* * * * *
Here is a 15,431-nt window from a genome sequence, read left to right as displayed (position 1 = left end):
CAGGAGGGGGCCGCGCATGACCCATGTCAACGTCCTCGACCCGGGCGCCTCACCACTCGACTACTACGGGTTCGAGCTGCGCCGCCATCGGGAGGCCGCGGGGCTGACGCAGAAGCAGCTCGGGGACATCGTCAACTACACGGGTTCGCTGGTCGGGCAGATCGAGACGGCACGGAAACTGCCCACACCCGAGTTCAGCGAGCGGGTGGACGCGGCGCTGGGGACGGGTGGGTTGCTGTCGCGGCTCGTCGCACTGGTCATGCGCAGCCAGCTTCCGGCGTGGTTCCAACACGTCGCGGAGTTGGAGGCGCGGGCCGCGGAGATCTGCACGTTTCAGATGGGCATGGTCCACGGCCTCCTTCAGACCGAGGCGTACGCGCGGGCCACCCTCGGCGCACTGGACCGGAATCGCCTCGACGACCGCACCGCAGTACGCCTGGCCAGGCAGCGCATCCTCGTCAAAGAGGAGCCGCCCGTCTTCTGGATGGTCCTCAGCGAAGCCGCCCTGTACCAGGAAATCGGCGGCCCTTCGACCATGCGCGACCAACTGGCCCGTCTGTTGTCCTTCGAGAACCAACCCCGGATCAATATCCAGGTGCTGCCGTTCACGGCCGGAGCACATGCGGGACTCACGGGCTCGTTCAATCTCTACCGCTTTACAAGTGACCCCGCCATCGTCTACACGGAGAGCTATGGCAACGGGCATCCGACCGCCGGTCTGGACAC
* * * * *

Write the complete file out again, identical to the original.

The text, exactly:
Here is a 15,431-nt window from a genome sequence, read left to right as displayed (position 1 = left end):
CAGGAGGGGGCCGCGCATGACCCATGTCAACGTCCTCGACCCGGGCGCCTCACCACTCGACTACTACGGGTTCGAGCTGCGCCGCCATCGGGAGGCCGCGGGGCTGACGCAGAAGCAGCTCGGGGACATCGTCAACTACACGGGTTCGCTGGTCGGGCAGATCGAGACGGCACGGAAACTGCCCACACCCGAGTTCAGCGAGCGGGTGGACGCGGCGCTGGGGACGGGTGGGTTGCTGTCGCGGCTCGTCGCACTGGTCATGCGCAGCCAGCTTCCGGCGTGGTTCCAACACGTCGCGGAGTTGGAGGCGCGGGCCGCGGAGATCTGCACGTTTCAGATGGGCATGGTCCACGGCCTCCTTCAGACCGAGGCGTACGCGCGGGCCACCCTCGGCGCACTGGACCGGAATCGCCTCGACGACCGCACCGCAGTACGCCTGGCCAGGCAGCGCATCCTCGTCAAAGAGGAGCCGCCCGTCTTCTGGATGGTCCTCAGCGAAGCCGCCCTGTACCAGGAAATCGGCGGCCCTTCGACCATGCGCGACCAACTGGCCCGTCTGTTGTCCTTCGAGAACCAACCCCGGATCAATATCCAGGTGCTGCCGTTCACGGCCGGAGCACATGCGGGACTCACGGGCTCGTTCAATCTCTACCGCTTTACAAGTGACCCCGCCATCGTCTACACGGAGAGCTATGGCAACGGGCATCCGACCGCCGGTCTGGACAC